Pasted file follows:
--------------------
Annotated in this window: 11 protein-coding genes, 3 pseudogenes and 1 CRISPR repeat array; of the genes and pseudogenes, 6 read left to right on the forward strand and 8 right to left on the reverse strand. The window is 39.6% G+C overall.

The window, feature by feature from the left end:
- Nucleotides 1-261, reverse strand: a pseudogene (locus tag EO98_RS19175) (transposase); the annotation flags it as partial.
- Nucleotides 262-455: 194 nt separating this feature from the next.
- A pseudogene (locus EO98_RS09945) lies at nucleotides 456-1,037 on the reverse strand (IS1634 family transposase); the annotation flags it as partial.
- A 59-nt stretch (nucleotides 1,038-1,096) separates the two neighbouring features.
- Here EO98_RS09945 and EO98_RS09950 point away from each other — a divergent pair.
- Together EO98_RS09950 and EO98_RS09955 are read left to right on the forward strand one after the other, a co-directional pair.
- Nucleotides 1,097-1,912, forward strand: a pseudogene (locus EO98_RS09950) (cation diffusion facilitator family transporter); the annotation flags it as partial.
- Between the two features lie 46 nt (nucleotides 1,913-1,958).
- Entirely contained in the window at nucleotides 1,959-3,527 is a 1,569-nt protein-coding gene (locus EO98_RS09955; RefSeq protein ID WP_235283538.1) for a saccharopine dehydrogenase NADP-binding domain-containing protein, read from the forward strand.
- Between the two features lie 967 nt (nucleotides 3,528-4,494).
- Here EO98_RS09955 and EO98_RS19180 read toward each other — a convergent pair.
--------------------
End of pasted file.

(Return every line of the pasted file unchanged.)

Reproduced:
Annotated in this window: 11 protein-coding genes, 3 pseudogenes and 1 CRISPR repeat array; of the genes and pseudogenes, 6 read left to right on the forward strand and 8 right to left on the reverse strand. The window is 39.6% G+C overall.

The window, feature by feature from the left end:
- Nucleotides 1-261, reverse strand: a pseudogene (locus tag EO98_RS19175) (transposase); the annotation flags it as partial.
- Nucleotides 262-455: 194 nt separating this feature from the next.
- A pseudogene (locus EO98_RS09945) lies at nucleotides 456-1,037 on the reverse strand (IS1634 family transposase); the annotation flags it as partial.
- A 59-nt stretch (nucleotides 1,038-1,096) separates the two neighbouring features.
- Here EO98_RS09945 and EO98_RS09950 point away from each other — a divergent pair.
- Together EO98_RS09950 and EO98_RS09955 are read left to right on the forward strand one after the other, a co-directional pair.
- Nucleotides 1,097-1,912, forward strand: a pseudogene (locus EO98_RS09950) (cation diffusion facilitator family transporter); the annotation flags it as partial.
- Between the two features lie 46 nt (nucleotides 1,913-1,958).
- Entirely contained in the window at nucleotides 1,959-3,527 is a 1,569-nt protein-coding gene (locus EO98_RS09955; RefSeq protein ID WP_235283538.1) for a saccharopine dehydrogenase NADP-binding domain-containing protein, read from the forward strand.
- Between the two features lie 967 nt (nucleotides 3,528-4,494).
- Here EO98_RS09955 and EO98_RS19180 read toward each other — a convergent pair.